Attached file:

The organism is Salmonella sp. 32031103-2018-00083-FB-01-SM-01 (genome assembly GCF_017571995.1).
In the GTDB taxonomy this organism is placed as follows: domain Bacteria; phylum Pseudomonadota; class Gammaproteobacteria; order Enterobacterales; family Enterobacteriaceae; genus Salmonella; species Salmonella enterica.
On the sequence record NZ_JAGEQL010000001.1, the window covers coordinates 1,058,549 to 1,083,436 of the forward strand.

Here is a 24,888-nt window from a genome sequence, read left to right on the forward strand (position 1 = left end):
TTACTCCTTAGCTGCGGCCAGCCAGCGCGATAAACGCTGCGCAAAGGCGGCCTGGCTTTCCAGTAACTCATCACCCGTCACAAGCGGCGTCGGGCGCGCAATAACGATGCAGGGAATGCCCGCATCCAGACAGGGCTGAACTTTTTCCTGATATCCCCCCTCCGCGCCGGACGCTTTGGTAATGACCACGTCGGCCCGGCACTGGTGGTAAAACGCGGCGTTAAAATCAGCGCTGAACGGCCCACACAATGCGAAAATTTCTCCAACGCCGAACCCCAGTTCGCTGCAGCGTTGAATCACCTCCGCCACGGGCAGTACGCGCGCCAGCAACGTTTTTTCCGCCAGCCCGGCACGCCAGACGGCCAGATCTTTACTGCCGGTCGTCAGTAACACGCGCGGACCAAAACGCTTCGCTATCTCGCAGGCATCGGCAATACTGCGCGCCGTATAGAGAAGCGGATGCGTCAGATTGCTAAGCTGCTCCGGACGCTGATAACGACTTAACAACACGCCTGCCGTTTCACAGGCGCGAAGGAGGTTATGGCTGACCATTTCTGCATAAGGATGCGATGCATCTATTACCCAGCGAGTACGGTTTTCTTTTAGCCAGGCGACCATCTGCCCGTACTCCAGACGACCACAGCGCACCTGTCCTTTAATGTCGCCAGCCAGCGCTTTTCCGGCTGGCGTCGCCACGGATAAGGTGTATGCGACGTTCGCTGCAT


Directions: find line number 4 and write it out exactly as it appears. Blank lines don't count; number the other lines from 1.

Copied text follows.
Here is a 24,888-nt window from a genome sequence, read left to right on the forward strand (position 1 = left end):